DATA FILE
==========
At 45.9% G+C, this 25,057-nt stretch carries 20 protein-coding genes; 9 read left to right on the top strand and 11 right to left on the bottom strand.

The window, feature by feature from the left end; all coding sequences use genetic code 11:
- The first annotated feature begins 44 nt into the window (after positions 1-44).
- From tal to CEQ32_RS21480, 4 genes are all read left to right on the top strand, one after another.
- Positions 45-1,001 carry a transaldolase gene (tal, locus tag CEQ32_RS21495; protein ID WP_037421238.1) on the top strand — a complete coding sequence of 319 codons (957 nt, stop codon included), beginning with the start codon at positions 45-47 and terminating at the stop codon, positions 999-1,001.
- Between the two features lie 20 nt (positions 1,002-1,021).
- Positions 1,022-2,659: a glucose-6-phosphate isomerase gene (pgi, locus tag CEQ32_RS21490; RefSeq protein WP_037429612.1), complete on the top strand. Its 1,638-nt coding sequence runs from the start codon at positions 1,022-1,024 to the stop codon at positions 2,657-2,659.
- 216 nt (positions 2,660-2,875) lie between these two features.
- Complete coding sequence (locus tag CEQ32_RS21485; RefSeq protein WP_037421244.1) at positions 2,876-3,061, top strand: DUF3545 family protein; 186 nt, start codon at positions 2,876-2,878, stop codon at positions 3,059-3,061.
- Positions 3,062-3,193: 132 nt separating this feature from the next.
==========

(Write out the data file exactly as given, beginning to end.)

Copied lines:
At 45.9% G+C, this 25,057-nt stretch carries 20 protein-coding genes; 9 read left to right on the top strand and 11 right to left on the bottom strand.

The window, feature by feature from the left end; all coding sequences use genetic code 11:
- The first annotated feature begins 44 nt into the window (after positions 1-44).
- From tal to CEQ32_RS21480, 4 genes are all read left to right on the top strand, one after another.
- Positions 45-1,001 carry a transaldolase gene (tal, locus tag CEQ32_RS21495; protein ID WP_037421238.1) on the top strand — a complete coding sequence of 319 codons (957 nt, stop codon included), beginning with the start codon at positions 45-47 and terminating at the stop codon, positions 999-1,001.
- Between the two features lie 20 nt (positions 1,002-1,021).
- Positions 1,022-2,659: a glucose-6-phosphate isomerase gene (pgi, locus tag CEQ32_RS21490; RefSeq protein WP_037429612.1), complete on the top strand. Its 1,638-nt coding sequence runs from the start codon at positions 1,022-1,024 to the stop codon at positions 2,657-2,659.
- 216 nt (positions 2,660-2,875) lie between these two features.
- Complete coding sequence (locus tag CEQ32_RS21485; RefSeq protein WP_037421244.1) at positions 2,876-3,061, top strand: DUF3545 family protein; 186 nt, start codon at positions 2,876-2,878, stop codon at positions 3,059-3,061.
- Positions 3,062-3,193: 132 nt separating this feature from the next.